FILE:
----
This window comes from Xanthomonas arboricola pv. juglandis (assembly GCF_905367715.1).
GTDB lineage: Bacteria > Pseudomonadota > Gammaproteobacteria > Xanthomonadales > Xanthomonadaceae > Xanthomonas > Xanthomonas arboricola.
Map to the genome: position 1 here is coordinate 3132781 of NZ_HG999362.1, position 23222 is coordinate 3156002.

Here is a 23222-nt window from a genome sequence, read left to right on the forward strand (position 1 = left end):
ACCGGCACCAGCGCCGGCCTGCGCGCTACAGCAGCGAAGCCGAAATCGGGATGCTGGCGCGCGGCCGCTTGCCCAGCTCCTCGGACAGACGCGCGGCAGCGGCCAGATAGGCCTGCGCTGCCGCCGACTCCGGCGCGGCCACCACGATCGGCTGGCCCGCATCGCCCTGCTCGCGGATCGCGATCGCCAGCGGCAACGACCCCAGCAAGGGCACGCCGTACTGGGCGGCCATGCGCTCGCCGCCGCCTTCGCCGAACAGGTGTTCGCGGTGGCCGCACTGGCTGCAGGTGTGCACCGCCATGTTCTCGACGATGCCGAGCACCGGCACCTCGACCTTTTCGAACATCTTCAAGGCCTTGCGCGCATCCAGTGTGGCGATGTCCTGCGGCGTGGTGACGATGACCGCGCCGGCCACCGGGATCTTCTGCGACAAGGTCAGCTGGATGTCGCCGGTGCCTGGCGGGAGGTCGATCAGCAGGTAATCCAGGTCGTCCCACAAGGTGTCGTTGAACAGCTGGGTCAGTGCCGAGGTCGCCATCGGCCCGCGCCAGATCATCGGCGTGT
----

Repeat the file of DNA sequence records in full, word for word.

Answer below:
This window comes from Xanthomonas arboricola pv. juglandis (assembly GCF_905367715.1).
GTDB lineage: Bacteria > Pseudomonadota > Gammaproteobacteria > Xanthomonadales > Xanthomonadaceae > Xanthomonas > Xanthomonas arboricola.
Map to the genome: position 1 here is coordinate 3132781 of NZ_HG999362.1, position 23222 is coordinate 3156002.

Here is a 23222-nt window from a genome sequence, read left to right on the forward strand (position 1 = left end):
ACCGGCACCAGCGCCGGCCTGCGCGCTACAGCAGCGAAGCCGAAATCGGGATGCTGGCGCGCGGCCGCTTGCCCAGCTCCTCGGACAGACGCGCGGCAGCGGCCAGATAGGCCTGCGCTGCCGCCGACTCCGGCGCGGCCACCACGATCGGCTGGCCCGCATCGCCCTGCTCGCGGATCGCGATCGCCAGCGGCAACGACCCCAGCAAGGGCACGCCGTACTGGGCGGCCATGCGCTCGCCGCCGCCTTCGCCGAACAGGTGTTCGCGGTGGCCGCACTGGCTGCAGGTGTGCACCGCCATGTTCTCGACGATGCCGAGCACCGGCACCTCGACCTTTTCGAACATCTTCAAGGCCTTGCGCGCATCCAGTGTGGCGATGTCCTGCGGCGTGGTGACGATGACCGCGCCGGCCACCGGGATCTTCTGCGACAAGGTCAGCTGGATGTCGCCGGTGCCTGGCGGGAGGTCGATCAGCAGGTAATCCAGGTCGTCCCACAAGGTGTCGTTGAACAGCTGGGTCAGTGCCGAGGTCGCCATCGGCCCGCGCCAGATCATCGGCGTGT